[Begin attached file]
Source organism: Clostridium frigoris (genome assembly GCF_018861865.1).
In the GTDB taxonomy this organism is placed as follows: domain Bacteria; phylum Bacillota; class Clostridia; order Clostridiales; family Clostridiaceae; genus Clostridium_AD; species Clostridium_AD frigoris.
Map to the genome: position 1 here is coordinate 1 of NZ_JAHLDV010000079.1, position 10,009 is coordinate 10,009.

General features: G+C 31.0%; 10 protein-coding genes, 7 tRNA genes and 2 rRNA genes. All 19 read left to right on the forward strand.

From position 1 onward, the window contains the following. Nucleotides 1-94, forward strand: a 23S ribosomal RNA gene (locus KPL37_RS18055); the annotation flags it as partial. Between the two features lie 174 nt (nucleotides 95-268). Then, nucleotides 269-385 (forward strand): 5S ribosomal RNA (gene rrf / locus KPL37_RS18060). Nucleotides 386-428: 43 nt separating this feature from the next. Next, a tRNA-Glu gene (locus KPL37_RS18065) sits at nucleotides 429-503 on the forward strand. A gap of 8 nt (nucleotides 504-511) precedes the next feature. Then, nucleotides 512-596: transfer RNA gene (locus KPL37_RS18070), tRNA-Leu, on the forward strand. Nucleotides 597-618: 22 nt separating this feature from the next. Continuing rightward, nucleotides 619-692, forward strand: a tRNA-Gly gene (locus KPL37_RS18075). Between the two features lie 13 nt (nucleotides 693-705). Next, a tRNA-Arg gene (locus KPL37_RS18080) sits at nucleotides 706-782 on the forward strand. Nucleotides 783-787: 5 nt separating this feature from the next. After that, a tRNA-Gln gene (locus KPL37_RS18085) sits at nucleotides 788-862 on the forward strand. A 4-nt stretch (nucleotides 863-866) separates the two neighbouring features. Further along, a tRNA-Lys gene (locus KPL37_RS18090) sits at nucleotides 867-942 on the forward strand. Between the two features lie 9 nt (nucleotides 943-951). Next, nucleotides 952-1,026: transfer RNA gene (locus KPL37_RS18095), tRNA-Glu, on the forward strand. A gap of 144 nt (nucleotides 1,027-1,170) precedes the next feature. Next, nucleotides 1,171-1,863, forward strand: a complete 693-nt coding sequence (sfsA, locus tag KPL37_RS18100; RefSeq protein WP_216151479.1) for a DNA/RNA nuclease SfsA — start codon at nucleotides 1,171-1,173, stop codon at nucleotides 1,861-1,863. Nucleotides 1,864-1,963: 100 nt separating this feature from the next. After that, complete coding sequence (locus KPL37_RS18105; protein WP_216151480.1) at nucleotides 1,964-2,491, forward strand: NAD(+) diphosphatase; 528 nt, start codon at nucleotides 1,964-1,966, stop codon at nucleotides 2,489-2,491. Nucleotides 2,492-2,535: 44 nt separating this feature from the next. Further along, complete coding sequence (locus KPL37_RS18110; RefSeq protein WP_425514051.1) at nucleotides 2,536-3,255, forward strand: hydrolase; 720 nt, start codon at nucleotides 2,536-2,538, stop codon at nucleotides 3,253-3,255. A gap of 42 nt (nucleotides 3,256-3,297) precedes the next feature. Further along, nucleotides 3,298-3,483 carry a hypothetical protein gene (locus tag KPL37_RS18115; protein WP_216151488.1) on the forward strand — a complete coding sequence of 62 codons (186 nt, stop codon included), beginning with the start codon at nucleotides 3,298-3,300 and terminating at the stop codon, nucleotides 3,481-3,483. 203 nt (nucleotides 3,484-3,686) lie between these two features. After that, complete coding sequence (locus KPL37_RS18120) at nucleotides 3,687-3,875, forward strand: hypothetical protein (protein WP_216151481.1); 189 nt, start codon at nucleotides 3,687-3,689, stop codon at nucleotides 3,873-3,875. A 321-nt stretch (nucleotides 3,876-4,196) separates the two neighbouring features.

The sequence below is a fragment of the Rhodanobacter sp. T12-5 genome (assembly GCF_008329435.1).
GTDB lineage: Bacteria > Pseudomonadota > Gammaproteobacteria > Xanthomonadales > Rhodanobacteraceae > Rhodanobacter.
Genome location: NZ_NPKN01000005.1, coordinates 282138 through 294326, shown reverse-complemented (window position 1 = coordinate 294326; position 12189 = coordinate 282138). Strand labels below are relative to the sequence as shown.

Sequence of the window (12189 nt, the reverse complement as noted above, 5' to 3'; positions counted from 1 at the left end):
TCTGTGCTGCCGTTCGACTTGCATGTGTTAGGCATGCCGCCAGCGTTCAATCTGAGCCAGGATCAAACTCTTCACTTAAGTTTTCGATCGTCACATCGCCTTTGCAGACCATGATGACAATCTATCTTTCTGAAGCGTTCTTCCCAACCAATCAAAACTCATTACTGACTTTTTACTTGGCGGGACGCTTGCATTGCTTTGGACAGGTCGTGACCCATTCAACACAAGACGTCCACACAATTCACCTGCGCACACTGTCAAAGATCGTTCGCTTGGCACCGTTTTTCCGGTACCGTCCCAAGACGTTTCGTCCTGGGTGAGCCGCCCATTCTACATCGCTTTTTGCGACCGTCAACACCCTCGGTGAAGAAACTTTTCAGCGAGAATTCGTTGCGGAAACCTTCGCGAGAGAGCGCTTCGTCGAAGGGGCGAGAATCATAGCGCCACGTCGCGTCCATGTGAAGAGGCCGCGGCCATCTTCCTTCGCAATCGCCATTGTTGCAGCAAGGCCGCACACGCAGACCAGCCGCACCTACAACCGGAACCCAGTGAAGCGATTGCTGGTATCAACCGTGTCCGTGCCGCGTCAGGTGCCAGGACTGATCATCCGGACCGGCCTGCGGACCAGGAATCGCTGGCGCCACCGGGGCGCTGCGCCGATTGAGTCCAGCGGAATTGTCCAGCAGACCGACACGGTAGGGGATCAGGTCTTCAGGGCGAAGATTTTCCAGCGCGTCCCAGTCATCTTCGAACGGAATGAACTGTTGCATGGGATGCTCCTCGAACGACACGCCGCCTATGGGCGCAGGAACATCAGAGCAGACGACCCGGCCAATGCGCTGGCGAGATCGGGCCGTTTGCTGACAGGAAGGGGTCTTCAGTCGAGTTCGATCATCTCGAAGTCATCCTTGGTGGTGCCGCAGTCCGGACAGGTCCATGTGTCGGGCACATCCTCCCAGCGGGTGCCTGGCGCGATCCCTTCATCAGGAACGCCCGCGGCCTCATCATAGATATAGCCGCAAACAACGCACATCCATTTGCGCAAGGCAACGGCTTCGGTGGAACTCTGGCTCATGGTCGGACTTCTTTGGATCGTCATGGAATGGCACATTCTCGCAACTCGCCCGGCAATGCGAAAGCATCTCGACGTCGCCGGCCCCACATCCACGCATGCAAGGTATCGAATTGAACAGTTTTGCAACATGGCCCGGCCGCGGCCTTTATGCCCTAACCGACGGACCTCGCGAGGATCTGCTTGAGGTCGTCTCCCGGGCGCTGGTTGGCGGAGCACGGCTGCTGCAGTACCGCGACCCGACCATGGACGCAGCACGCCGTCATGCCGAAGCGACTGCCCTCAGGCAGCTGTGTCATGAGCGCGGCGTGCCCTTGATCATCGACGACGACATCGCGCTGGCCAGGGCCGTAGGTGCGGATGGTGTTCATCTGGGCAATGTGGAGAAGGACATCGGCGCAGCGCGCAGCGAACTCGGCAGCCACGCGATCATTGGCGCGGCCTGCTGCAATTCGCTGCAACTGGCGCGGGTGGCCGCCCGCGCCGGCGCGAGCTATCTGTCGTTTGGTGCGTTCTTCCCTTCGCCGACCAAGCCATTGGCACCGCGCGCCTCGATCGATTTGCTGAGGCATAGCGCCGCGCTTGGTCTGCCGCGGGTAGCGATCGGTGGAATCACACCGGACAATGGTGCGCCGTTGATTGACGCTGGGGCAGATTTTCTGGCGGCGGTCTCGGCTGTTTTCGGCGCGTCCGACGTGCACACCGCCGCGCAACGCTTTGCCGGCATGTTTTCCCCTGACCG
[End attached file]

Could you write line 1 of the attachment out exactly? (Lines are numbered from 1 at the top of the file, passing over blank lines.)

Source organism: Clostridium frigoris (genome assembly GCF_018861865.1).